In the run-up to International Women’s Day and throughout March I am featuring women in retail and women who have influenced the fashion industry, which is a large chunk of all retail activity. 

Orsola de Castro is the subject of my first profile. She has just written a book, Loved Clothes Last, the joy of repairing, rewearing and caring for your clothes. Italian by birth, she grew up in Rome and her mother runs a traditional printmaking school in Venice. She moved to London aged 16 where she did her A levels.

As co-founder of Fashion Revolution, de Castro has spent her whole career in the fashion industry initially looking at upcycling as a creative rather than environmentally driven process. In 1997 de Castro and Filippo Ricci founded the brand From Somewhere which salvaged knitwear, repairing and remaking it into unique pieces. From Somewhere produced ethical collections for Jigsaw and Tesco. At the time ethical fashion was on the margins of mainstream fashion and her label was the first to raise questions about our over-consumption habits. Celebrity endorsements followed and then the realisation dawned that she was not just designing but there was a moral purpose to her work. 

In 2006 de Castro co-founded Esthetica, a British Fashion Council initiative at London Fashion Week. Reclaim to Wear, another collaboration with Filipo Ricci, used waste clothing as a resource. It brought all the players in the fashion world together to produce capsule collections for brands such as Top Shop and Speedo.

Orsola de Castra is a busy woman. Along with her work with Fashion Revolution she is Associate Lecturer at UAL and a Central Saint Martins Visiting Fellow, and is also in demand as an international speaker on sustainable fashion.

The founding of Fashion Revolution

On 24th April 2013 the Rana Plaza tragedy happened in Bangladesh, causing 1,134 deaths and injuring more than 2,500 people. The Rana Plaza building housed several garment factories employing about 5,000 people. Consumers began to question the true cost of their clothes. De Castro reacted by taking action and co-founded Fashion Revolution with Carry Somers. Fashion Revolution is a global movement calling for a fairer, safer, cleaner, more transparent fashion industry. 

Fashion Revolution Week takes place every year on the anniversary of the Rana Plaza factory collapse. This event encourages millions of people to come together to campaign for systemic change in the fashion industry. This year marks the 8th anniversary of the tragedy and takes place on 19th – 25th April. The theme this year is Rights, Relationships and Revolution focussing on the interconnectedness of human rights and the rights of nature.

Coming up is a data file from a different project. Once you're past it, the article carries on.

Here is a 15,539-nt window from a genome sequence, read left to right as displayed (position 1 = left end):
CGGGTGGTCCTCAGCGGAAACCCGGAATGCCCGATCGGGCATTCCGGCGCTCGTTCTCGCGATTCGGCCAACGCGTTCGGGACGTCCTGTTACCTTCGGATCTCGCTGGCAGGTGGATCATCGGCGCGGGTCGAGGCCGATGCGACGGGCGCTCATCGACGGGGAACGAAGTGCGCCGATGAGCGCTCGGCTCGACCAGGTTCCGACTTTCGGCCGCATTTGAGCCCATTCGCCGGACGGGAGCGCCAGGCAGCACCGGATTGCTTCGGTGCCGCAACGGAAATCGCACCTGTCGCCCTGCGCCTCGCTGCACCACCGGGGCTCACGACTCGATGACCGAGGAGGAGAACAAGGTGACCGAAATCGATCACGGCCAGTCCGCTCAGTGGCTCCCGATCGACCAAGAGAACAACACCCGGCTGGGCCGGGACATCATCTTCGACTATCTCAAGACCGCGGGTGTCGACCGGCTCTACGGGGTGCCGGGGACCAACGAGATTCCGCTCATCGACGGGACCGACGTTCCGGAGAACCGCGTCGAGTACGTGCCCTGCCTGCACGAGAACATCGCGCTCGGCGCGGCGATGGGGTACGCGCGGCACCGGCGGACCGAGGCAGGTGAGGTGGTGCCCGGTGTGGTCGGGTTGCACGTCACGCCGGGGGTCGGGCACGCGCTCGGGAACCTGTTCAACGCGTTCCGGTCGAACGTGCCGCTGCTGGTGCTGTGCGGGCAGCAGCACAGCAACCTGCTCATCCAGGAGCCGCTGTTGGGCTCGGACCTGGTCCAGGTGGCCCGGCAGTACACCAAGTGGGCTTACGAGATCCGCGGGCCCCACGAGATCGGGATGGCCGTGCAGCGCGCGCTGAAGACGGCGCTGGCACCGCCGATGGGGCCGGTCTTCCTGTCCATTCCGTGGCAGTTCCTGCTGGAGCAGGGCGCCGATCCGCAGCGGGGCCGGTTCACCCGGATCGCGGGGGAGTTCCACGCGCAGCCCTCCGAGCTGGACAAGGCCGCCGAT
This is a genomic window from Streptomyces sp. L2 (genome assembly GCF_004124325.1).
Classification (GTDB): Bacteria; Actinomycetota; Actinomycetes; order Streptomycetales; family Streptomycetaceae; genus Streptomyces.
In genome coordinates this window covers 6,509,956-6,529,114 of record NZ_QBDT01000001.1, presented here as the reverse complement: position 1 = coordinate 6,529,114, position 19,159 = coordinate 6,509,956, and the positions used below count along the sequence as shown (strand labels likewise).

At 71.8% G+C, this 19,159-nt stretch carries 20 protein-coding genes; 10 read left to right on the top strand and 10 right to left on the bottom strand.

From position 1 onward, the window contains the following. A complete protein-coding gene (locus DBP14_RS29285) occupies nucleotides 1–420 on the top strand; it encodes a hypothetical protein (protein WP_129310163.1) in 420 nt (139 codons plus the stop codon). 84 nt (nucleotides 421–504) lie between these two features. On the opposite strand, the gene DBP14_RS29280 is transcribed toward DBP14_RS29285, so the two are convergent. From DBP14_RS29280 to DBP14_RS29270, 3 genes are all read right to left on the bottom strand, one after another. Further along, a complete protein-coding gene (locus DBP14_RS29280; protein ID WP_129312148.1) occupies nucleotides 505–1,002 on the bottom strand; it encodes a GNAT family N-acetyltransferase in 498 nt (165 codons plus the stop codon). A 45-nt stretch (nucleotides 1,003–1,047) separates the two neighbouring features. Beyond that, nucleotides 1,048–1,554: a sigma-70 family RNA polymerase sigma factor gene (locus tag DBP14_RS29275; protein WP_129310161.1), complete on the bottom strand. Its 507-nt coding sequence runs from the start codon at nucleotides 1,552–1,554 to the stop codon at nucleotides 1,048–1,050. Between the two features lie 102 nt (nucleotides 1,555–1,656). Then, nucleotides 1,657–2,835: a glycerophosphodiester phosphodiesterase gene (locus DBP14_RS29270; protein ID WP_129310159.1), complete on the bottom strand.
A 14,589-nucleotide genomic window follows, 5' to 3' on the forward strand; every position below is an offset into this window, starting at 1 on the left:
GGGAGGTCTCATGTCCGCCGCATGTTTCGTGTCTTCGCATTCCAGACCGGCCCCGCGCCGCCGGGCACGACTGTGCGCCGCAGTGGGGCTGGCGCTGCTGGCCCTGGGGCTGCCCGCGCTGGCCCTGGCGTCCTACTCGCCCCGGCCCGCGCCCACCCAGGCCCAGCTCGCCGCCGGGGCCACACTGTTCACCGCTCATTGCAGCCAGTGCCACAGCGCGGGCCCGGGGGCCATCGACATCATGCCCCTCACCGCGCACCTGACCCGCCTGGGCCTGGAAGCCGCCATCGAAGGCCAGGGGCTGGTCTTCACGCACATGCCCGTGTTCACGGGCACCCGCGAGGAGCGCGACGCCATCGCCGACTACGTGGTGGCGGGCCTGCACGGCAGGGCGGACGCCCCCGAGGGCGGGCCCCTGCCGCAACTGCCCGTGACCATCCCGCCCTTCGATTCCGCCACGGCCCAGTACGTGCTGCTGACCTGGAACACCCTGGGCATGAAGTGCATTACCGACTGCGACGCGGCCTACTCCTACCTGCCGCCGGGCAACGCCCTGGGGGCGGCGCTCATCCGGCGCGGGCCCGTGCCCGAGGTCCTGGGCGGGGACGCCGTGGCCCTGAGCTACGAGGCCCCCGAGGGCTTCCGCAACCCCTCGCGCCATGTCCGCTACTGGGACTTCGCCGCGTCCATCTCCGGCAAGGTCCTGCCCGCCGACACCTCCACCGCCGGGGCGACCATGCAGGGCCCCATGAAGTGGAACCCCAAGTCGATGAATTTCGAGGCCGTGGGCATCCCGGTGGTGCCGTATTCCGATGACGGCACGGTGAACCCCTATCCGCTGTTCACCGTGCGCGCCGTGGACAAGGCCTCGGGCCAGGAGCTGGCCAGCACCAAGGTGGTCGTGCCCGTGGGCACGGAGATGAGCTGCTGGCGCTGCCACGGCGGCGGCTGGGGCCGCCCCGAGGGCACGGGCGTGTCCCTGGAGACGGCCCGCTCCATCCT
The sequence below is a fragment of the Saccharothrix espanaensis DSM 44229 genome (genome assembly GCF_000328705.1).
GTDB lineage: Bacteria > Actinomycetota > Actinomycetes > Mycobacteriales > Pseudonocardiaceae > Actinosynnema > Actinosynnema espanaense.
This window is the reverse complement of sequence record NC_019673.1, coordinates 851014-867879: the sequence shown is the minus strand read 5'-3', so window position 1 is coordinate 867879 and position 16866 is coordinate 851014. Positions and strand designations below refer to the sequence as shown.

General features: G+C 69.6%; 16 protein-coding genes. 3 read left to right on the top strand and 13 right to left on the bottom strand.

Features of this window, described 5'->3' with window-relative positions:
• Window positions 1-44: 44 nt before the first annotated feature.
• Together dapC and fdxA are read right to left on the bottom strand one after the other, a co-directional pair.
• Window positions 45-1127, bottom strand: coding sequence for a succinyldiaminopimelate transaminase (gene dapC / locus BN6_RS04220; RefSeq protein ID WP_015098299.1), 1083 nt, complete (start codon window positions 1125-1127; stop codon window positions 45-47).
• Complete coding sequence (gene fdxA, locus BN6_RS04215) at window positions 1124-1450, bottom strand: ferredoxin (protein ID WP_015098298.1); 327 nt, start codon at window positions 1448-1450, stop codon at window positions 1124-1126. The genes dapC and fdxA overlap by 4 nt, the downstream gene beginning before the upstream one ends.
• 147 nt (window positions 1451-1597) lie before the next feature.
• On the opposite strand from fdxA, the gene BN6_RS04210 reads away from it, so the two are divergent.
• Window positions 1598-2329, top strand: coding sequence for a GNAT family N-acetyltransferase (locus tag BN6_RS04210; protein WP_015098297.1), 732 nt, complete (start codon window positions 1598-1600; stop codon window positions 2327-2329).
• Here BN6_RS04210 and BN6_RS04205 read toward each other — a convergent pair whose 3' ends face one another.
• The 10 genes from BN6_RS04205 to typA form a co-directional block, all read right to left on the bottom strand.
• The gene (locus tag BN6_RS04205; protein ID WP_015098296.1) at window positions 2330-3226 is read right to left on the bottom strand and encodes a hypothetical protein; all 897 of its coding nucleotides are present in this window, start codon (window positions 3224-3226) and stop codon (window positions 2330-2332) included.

Fashion Revolution is active in nearly 100 counties across the world, including Ireland where it is led by Carrie Ann Moran and Veronika Kisela. They are planning workshops, clothes swaps, competitions and panel discussions. Check out their social media for updates and more information, links at the end of this blog. 

The repair movement is gaining ground to counter our throw away culture with the European Right to Repair Campaign. The Community Resources Network Ireland (CRNI) also promotes repair as a core value. With sewing classes and YouTube tutorials there is a renaissance in making and mending. BBC’s The Repair Shop also shows the value in repairing once-loved older items.

The true cost of fast fashion

The pandemic has again brought to light the precarious livelihood of many garment workers. With the closure of non-essential retail last year many of the lowest paid went hungry when big fashion labels cancelled their orders. Closer to home, garment workers in Leicester were discovered to have been paid £5 per hour, working in unsanitary conditions with no COVID precautions in place. As we approach International Women’s Day, it’s worth noting that the majority of garment workers are women. 

I leave the last word to Orsola de Castro, speaking about the pandemic in a recent Guardian article:

It has highlighted the horrendousness, so I think there is a chance for many of the real issues around sustainability to be tackled. We’ve got a moment in time in which to operate before, unfortunately, we will forget about it again. 

Loved Clothes Last by Orsola de Castro is published by Penguin Life and is on my reading list!

If you’d like to suggest a woman in retail (including yourself!) as a profile subject get in touch.

Links to articles mentioned above

Review of Loved Clothes Last The Guardian 24/02/2021

Transparency – what does it mean for your business and your life? Retail Renewal 24/01/2010

Fashion Revolution Ireland


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